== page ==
Identities of youngsters of Croatian descent in Germany 2005

Identities of youngsters of Croatian descent in Germany 2005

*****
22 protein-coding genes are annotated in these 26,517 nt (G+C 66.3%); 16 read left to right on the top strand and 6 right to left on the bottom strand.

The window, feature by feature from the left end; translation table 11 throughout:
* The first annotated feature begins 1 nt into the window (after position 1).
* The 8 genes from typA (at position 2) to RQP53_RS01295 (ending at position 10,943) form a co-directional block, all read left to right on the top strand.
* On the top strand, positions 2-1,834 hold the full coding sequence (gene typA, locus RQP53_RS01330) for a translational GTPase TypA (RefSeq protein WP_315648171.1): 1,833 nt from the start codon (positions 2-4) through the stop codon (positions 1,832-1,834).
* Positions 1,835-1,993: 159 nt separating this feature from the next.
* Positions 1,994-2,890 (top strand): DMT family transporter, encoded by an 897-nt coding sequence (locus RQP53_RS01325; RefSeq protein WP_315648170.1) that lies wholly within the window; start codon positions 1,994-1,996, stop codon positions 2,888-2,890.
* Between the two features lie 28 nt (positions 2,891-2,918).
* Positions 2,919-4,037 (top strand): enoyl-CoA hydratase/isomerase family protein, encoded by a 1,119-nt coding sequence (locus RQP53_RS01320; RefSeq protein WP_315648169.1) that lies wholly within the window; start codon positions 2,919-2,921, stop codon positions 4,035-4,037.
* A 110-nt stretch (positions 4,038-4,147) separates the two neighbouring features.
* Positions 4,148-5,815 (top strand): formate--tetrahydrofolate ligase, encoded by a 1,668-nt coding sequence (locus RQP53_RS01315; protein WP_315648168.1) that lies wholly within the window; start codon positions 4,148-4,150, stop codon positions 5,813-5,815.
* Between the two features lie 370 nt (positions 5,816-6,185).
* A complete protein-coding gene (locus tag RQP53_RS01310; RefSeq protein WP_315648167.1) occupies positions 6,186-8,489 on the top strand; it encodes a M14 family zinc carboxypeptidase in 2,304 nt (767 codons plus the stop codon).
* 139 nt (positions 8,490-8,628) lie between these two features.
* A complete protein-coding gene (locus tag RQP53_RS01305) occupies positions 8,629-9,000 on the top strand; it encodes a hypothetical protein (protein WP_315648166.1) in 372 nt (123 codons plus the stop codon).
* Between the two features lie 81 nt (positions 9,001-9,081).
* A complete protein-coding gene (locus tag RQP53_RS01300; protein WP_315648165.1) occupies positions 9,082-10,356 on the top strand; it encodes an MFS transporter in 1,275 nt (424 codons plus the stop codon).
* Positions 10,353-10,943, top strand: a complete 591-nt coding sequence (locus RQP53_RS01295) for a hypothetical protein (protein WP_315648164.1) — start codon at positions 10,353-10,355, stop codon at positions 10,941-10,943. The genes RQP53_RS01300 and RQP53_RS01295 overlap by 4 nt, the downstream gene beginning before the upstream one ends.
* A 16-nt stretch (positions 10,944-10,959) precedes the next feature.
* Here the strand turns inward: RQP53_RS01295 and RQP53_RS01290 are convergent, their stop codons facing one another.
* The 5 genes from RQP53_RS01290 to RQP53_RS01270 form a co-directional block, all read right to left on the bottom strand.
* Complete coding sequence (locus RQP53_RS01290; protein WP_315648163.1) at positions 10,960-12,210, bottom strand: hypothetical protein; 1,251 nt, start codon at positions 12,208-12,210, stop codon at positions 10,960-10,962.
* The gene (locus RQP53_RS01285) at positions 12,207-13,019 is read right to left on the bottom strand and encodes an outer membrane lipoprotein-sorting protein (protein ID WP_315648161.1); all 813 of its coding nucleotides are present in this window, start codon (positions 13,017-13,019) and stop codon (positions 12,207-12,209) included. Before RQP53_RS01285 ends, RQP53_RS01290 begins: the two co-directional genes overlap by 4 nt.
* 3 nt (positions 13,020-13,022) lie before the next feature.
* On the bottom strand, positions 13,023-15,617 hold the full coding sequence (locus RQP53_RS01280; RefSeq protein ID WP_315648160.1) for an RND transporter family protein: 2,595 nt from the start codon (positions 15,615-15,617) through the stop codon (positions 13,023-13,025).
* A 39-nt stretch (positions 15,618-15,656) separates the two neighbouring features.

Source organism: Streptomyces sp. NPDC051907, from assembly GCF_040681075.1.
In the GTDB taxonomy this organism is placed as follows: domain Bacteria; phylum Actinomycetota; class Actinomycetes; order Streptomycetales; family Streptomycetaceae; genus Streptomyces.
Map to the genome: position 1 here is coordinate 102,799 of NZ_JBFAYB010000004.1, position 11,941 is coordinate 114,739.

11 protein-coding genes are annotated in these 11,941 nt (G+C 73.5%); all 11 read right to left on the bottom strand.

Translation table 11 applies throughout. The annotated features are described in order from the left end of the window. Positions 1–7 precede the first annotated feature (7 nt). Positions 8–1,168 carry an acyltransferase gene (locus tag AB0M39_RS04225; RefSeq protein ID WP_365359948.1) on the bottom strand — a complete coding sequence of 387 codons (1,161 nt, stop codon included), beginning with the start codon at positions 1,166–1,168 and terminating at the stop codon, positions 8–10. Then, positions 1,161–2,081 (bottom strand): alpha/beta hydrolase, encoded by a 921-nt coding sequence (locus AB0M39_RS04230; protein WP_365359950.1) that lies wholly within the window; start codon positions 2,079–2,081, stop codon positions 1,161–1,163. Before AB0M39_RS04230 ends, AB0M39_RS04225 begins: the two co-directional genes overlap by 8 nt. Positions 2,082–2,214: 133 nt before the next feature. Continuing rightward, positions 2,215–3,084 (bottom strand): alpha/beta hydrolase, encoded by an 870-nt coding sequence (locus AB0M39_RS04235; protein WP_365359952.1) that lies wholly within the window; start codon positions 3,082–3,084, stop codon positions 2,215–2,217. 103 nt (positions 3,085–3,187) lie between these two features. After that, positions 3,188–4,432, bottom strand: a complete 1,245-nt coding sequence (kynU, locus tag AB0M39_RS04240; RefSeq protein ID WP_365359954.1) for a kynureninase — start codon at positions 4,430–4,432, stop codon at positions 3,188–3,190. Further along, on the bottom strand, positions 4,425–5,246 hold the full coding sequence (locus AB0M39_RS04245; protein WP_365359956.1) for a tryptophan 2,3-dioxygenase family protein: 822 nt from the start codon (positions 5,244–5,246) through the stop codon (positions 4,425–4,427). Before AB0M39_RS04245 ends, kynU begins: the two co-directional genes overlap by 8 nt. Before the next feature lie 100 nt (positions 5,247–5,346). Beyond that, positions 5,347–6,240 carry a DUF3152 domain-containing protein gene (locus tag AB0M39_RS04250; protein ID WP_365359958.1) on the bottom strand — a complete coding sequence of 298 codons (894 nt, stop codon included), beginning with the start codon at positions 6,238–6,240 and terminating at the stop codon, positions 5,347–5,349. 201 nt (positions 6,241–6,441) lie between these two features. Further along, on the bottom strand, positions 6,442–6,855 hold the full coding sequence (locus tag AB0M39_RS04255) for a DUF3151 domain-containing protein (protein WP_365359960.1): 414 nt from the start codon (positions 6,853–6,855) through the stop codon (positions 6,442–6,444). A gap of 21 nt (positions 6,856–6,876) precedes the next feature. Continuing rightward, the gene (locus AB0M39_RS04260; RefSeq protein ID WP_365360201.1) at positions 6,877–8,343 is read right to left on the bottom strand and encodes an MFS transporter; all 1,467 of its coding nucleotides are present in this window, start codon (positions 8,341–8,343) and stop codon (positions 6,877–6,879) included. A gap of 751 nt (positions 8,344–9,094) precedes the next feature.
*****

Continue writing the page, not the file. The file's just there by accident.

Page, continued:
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   Nar. umjet. 42/1, 2005, pp. 9-24, J. Č  apo Žmega č  , Transnationalisation and... Original scientific paper Received: 10th Jan. 2005 Accepted: 16th Feb. 2005UDK 325.2(430=163.42) 9 JASNA »APO ÆMEGA»Institute of Ethnology and Folklore Research, Zagreb TRANSNATIONALISATIONAND IDENTIFICATION AMONG YOUTHOF CROATIAN ORIGIN IN GERMANY The paper discusses the impossiblity to express or categorise multi-dimensional identities displayed by the descendants of Croatianeconomic migrants in Germany. Their bifocality, transnational ex-periences and transnational contexts of their identifications areconfronted with the still dominant national categorizations of iden-tity which require that they declare themselves as either Germans orCroats. Possibilities for overcoming the prevalent national logic of identification are discussed within the context of a supra-nationalentity – the European Union.Keywords: transnationalisation, identity, Croatian migrants, Ger-many, European Union The nation "always imagines and represents itself as a land, a territory, aplace that functions as the site of homogeneity, equilibrium, integration;this is the domestic tranquility that hegemony-seeking national elitesalways desire and sometimes achieve", wrote Khachig Tölölyan in theeditorial to the first issue of the journal  Diaspora . He added that in orderto reaffirm the homogeneity of the nation and the difference between itand what lies over its frontiers, differences found within national territoriesare "assimilated, destroyed, or assigned to ghettoes" (Tölölyan 1991:6). 1 This and other representations of the nation and its correspondingpolitical entity – the nation-state – encompass several common elements.They imply the principle of territorial sovereignty according to which cor-responding land (well-delimited territory) appertains to each nation(-state).The historical formation of the modern nation-state was a process that 1  This text is a revised version of a paper I presented at the conference "Transnationalismin the Balkans: The Emergence, Nature and Impact of Cross-National Linkages on anEnlarged and Enlarging Europe", London School of Economics, London, November 2004and at the Ethnologia Europaea Conference in Vienna, May 2004. I wish to thank theparticipants at both conferences and reviewers for valuable comments.   Nar. umjet. 42/1, 2005, pp. 9-24, J. Č  apo Žmega č  , Transnationalisation and... 10 enclosed social space within the neatly delineated geographic borders of the nation-state. That process is inherent in the contemporary under-standing that the nation-state relies on the mutual embeddedness of geo-graphic and social space: one geographic space (bounded by state bor-ders) corresponds to one social space (the nation), and vice versa – eachsocial space has and needs just one geographic space (Pries 2001:4).Culture is a third "element" in our conception which conflatesterritory (state) and nation. In general, each nation-state is identified withone kind of homogeneous and unique culture and cultural identity(Gellner 1983:140). This idea, borne of the ideological repertoire of 19thcentury conceptions of the nation-state, sees culture as "a compact,bounded, localized, and historically rooted set of traditions and valuestransmitted through the generations" (Stolcke 1995:4). Therefore, thenation-state has been represented as a territory with a distinct social andcultural space, which differs in a singular and some would even deemincommensurable way from similar such entities found beyond its borders.The ideal Western Model of the state has fellow citizens sharing a commonlanguage, culture and identity. The ideology of the nation-state thusmerges territory or state, nation, and culture. Concomittant to this notion isthe assumption that the members of the nation-state – its citizens – sharethe same culture and hence the same and unique national identity derivedfrom it (Martiniello 1995:4), and that all those who do not belong to thenation, yet reside on its territory, disrupt the harmony and unity of thenational culture and space.Over recent decades, migration has become a major catalyst for thedissociation of the territory, society (nation) and culture as ideologicallyconflated within the notion of a nation-state, and for discussions regardingthe concepts of homogeneous national identity and national culture thatare taken for granted. On the one hand, migration has prompted the crea-tion of multiple social and cultural spaces within the single geographicspace of the nation-state. With the continual stream of migrants accrossborders, nation-state territories have been transformed into complex socialspaces, sometimes divided into several parallel societies defined alongethnic and cultural lines. On the other hand, migration in its transmigrato-ry form has prompted the creation of social spaces that reach beyond theimmediate location or geographic territory in which the migrants live,spanning two or more nation-states and resulting in the so-called transna-tional social spaces or circuits (Rouse 1992, Basch et al 1994, Pries 1999and 2001). On the one hand, these processes have lead to the "stacking"  of different social spaces within the same geographic space, and, on the other,to the expansion  of social space over several geographic spaces (Pries2001:5).Under such circumstances – which Roger Rouse (1991) has called an alternative cartography of social space  – in which people are bound toencounter various "Others" in the location in which they live and, at thesame time, to take part in the life of an "us" group living elsewhere – ques-   Nar. umjet. 42/1, 2005, pp. 9-24, J. Č  apo Žmega č  , Transnationalisation and... 11 tions of (national) identity and of belonging – both of "us" and of "Others" – need to be revisited. A sense of belonging is formed among migrantswith regards to social spaces that are no longer necessarily containedwithin the single geographic place in which they live, but it also ariseswithin transnational social spaces forged and sustained beyond the bordersof the place of residence.Thus, immigrants, expatriates, guestworkers ( Gastarbeiter ), exilecommunities, and other mobile individuals in the midst of particularnation-states blur the sharp differences that the nation-state ideology triesto maintain between the nationals and the outsiders in their midst. Thedifferences are further blurred when the outsiders are outsiders onlyformally – because they do not hold the citizenship of the nation-state of residence – but in all other respects have become insiders of sorts – interms of civil and socioeconomic rights, in terms of long-term residenceand participation in the education and social life of the country of residence (Soysal 1996).The children of Croatian economic migrants to Germany are pre-cisely such insiders in the German society. Although, in general, neitherthey nor their parents hold German citizenship, they are (more or less)successfully incorporated into the social and cultural space in which theylive in Germany. Born, raised and educated in Germany, these youngpeople have been familiar with a transcultural social space created byyouth of various srcins residing in Germany, and with the transnationalsocial milieu created by them and their parents, linking their society of residence with the society of srcin of their parents. How do they managetheir cultural and social bifocality , that is, their incorporation into twosocial spaces located in two nation-states – Germany and Croatia? Whatconsequences does the bifocality have on the processes of their identi-fication? How do they discursively express their twofold notions of be-longing? Does the image of "the safely enveloped individual body (the siteof unique personal identity)", which is linked to "the homogeneousterritorial community (the site of national identity)" (Tölölyan 1991:7),validly depict their situation or does it dissolve?It will be argued that, while their identities become more and moredefined by a logic of both-and-and  n  (Kearney 1995:558) by which theyare Croats, Germans and, depending on life experience, perhaps somethingelse (members of the global youth culture, cosmopolitans etc.), incontemporary language and nation-state categorizations they cannot findan adequate expression in which to cast their multidimensionality. There-fore, they only partly escape either – or  classifications imposed upon themby the nation-state logic, which requires that they declare themselves aseither Germans or Croats. Possibilities for overcoming the prevalent natio-nal logic of identification are further discussed within the context of asupra-national entity – the European Union.   Nar. umjet. 42/1, 2005, pp. 9-24, J. Č  apo Žmega č  , Transnationalisation and... 12 Bifocality of the youth I carried out fieldwork research among Croatian economic migrants of theso-called first and second generations in Munich during 2002. 2  I con-ducted extensive discussions with a dozen young people, descendants of Croatian immigrants, about their situation as "second generation Croats inMunich". In most cases, I met their parents and came to know the entire(hi)story of their family migrations. 3 My interlocutors, aged between 18 and 27 years, were born in Ger-many 4  to economic migrants from Croatia and Bosnia and Herzegovina,who largely arrived in Germany in the late 1960s and early 1970s. Theprofessions of their parents differ widely: they are nurses and hospital per-sonnel, construction industry or factory workers, restaurant owners or per-sonnel, drivers, secondary-school teachers with an academic degree, etc.All my interlocutors – and this is quite an important feature – have atten-ded Germany's best secondary schools (  Realschule  and Gymnasium ), andare students at one of Munich's applied faculties or universities. The topicsstudied range from social work and sociology to economics, commu-nication science, tourism, design, mechanical engineering, etc. They aremuch better educated, or are about to get a much better education, than isthe average among descendants of Croats in Munich (or for that matter,any other group of foreigners). In that respect they represent a smallersub-group within a wide and heterogenous group of young people of Croatian srcin in that town. 5  It is likely that youth with a lower edu-cational level would have had a different attitude towards their identity.My interlocutors have lived primarily in Munich or in thesurroundings. 6  Two of them spent a portion of their childhood (6 and 10years) in Croatia, returning to Munich in their early teens. They have allgrown up in multiethnic and multicultural Munich and its surroundings, 2  The research was carried out with the financial support of Alexander-von-HumboldtStiftung, Bonn. 3  The Croats have a long and complex history in Munich and the surrounding area, and are aheterogeneous group of people with various experiences and migration trajectories.Some estimates point to about 30,000 Croats living in Munich. An accurate number of Croats is hard to ascertain since official statistical data register foreigners according tothe state of srcin and not according to ethnic/national belonging. Thus, in 1998 officialfigures registered 18,992 Croatian citizens and 12,816 citizens of Bosnia andHerzegovina in Munich (Münchner Ausländerinnen und Ausländer in Zahlen 1999:8). 4  One was born in Croatia and came to Germany as an infant. 5  I did not manage to bring together a representative group of interlocutors during theperiod of my stay in Munich. Those who did agree to talk with me were largely youngpeople with above average educations, even though, wanting to speak with as widely adiversified group of individuals as possible, I invited the co-operation of young peopleby means of ads in cafés frequented by Croats, and on the Croatian Web Page. Only twopersons responded to these ads. 6  In one case a girl lived first in Frankfurt and then in Munich, besides having lived forseveral years in Croatia.   Nar. umjet. 42/1, 2005, pp. 9-24, J. Č  apo Žmega č  , Transnationalisation and... 13 among Croats, Turks, Poles, Austrians, Germans and other nationalities,whom they encountered at school, in sport clubs or at various other publicvenues. Their circle of friends is not mononational: "There are a lot of  foreigners in my crowd, but they were born here just like me, so I can't saymy crowd is German or Croatian, there are lots of nationalities",  said oneyoung man. They keep up more or less regular contact with personsoutside the immediate locality of residence – with their relatives residing inCroatia, Bosnia and Herzegovina, and Germany, or in third countries, aswell as with friends and acquaintances in the United States, Canada, Swe-den, Italy, Great Britain, Ireland etc.They are bilingual, speaking German and their parents' Croatian dia-lect, or those who have had some years of schooling in Croatia, the stan-dard Croatian language. Only one person, who started learning Croatian inhigh school, does not have a good command of the language. Except forDamir, 7  who went to school in Croatia for ten years, they all use a smalleror greater number of German words when speaking Croatian. At somepoints in their lives they have spoken either one language or the other, andhave switched several times to a different language: as a small child Jozospoke only Croatian and then had to learn German when he started atten-ding Kindergarten . Tonka spoke mostly German when she came to Croatiaat the age of six, and hence had to learn Croatian. She lost much of herknowledge of German in this process and had to re-learn it when she re-turned to Munich at the age of 12. Re-learning German was no simplematter, and Tonka is still somewhat bitter when she recalls the difficultiesshe encountered, and the derisive attitude shown towards her by her tea-cher. Branko grew up speaking mainly German and had to learn Croatiananew when, in his late teens, he became interested in his parents' country of srcin. Of all my interlocutors, he had the most difficulty in expressinghimself in Croatian, so that we more frequently spoke in German.Having resided all or most of their lives in Munich, these youungpeople feel strongly connected to it. Branko calls his home a small townnear Munich where he has lived all his life. Tonka's "heart is tied" to aGerman town in which she had spent her early childhood, although a smalltown in Croatia, in which she lived later on, has left important traces in heremotional world. This is how Damir depicted his attitude toward Munich: "My heart remains with Munich as a city, you know, one grew up here and  I don't know... It's just like someone from Zagreb when he has to leave.There's that something, you have a feeling for that city and you miss it. And now particularly, even more so when I am not there so often, it's onlynow that I have realised how much I miss it. I used to notice it even before,when I used to spend six weeks in... – let's say when I was already astudent – for those six weeks in Croatia, I really missed it   (Munich, J Č Ž)."Via the transnational practices of their parents these young peoplehave come to know well other places, located outside Germany, most often 7  The names of my interlocutors have been changed.